What is it about Paris? Having spent half of last year schlepping back and forth from St Pancras to visit my errant swain, I found the mundane daily reality of La Ville-Lumière to be mostly composed of small-minded bourgeoisie, griege cashmere cardigans and casual racism; not to mention the bored, cold-eyed, disenfranchised youth who were so beautifully exposed in The Paris Intifada, Andrew Hussey's piece for Granta on the banlieue. But still; but still. Centuries of re-making the Paris myth makes it all glaze over with a patina of moody glamour even as you experience it. And sadly makes the sort of kissing-on-bridges-in-striped-jumpers kind of malarky I would usually sneer at, irresistible.
My rosy tint has become even worse thanks to the BFI's recent Nouvelle Vague season. Spending hours sunk in the coarse-grained, high-cheekboned, sweaty-sheeted, Galoise-stained oeuvre of Godard, Truffaut and co has led me to reinvent my memories to an extraordinary degree. Now all I can recall of that often dour and pursed city is epiphanic, light-flooded trips to the Musées D'Orsay and Rodin; le perfect brunch in le chi-chi Marais; and a woozy Sunday afternoon in L'Anvers du Décor, a tiny café on the rue D'Orsel near Montmartre, sipping Diabolo Menthe while brooding boys in turtlenecks played rough and ready jazz.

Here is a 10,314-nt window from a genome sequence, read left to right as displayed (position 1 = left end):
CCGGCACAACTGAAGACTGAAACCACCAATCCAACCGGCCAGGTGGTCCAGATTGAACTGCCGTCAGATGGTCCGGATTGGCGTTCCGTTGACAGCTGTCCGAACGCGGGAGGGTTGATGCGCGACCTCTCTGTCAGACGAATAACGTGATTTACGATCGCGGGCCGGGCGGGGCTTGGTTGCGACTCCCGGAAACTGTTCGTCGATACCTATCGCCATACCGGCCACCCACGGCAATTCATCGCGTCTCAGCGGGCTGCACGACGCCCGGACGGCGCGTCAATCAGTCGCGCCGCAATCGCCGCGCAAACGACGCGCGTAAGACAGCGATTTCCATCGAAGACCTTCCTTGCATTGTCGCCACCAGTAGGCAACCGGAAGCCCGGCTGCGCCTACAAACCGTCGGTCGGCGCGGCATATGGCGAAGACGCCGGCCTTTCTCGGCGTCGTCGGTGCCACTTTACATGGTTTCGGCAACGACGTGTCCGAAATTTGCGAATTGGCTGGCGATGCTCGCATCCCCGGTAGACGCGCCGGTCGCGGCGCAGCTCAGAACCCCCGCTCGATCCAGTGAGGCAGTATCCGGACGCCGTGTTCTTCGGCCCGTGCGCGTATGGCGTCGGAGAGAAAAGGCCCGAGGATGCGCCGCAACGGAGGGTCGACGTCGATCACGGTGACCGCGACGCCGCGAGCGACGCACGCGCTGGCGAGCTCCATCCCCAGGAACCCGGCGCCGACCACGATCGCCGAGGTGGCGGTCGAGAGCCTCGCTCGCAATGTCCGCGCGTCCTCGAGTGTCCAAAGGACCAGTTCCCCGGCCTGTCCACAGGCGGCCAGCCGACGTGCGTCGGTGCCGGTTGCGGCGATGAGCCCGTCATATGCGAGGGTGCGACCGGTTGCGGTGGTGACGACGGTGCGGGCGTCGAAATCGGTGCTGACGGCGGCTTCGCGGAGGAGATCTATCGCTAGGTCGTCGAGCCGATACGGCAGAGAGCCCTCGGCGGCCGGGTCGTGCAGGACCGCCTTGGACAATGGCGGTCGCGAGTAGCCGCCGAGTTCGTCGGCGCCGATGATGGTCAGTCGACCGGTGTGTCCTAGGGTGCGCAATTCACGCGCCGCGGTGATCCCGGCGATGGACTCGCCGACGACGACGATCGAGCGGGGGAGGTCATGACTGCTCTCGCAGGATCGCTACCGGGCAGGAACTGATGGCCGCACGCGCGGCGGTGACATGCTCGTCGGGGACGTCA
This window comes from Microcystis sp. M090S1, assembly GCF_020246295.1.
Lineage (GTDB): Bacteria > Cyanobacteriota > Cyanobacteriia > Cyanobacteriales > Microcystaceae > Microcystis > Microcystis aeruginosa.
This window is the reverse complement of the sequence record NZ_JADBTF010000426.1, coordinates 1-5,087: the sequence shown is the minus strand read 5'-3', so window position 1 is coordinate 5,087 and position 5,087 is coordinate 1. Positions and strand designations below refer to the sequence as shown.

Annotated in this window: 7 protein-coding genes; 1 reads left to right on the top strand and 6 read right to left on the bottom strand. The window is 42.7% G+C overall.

I was already familiar with many of the BFI season's films - I sported a poor imitation of Seberg's gamine crop from Á Bout De Souffle for years - but somehow Les 400 Coups had slipped past, and I was quietly blown away. It's a moving masterpiece with central performances - both by Jean-Pierre Léaud and the city herself - of peerless sophistication, style and wit. The typewriter! The stuffed horse! The cats! The absorbed, practical, unquestioning love that is friendship between prepubescent boys!
Damn, she's a fine actress, that artistic illusionist, that chiaroscuric queen, Paname.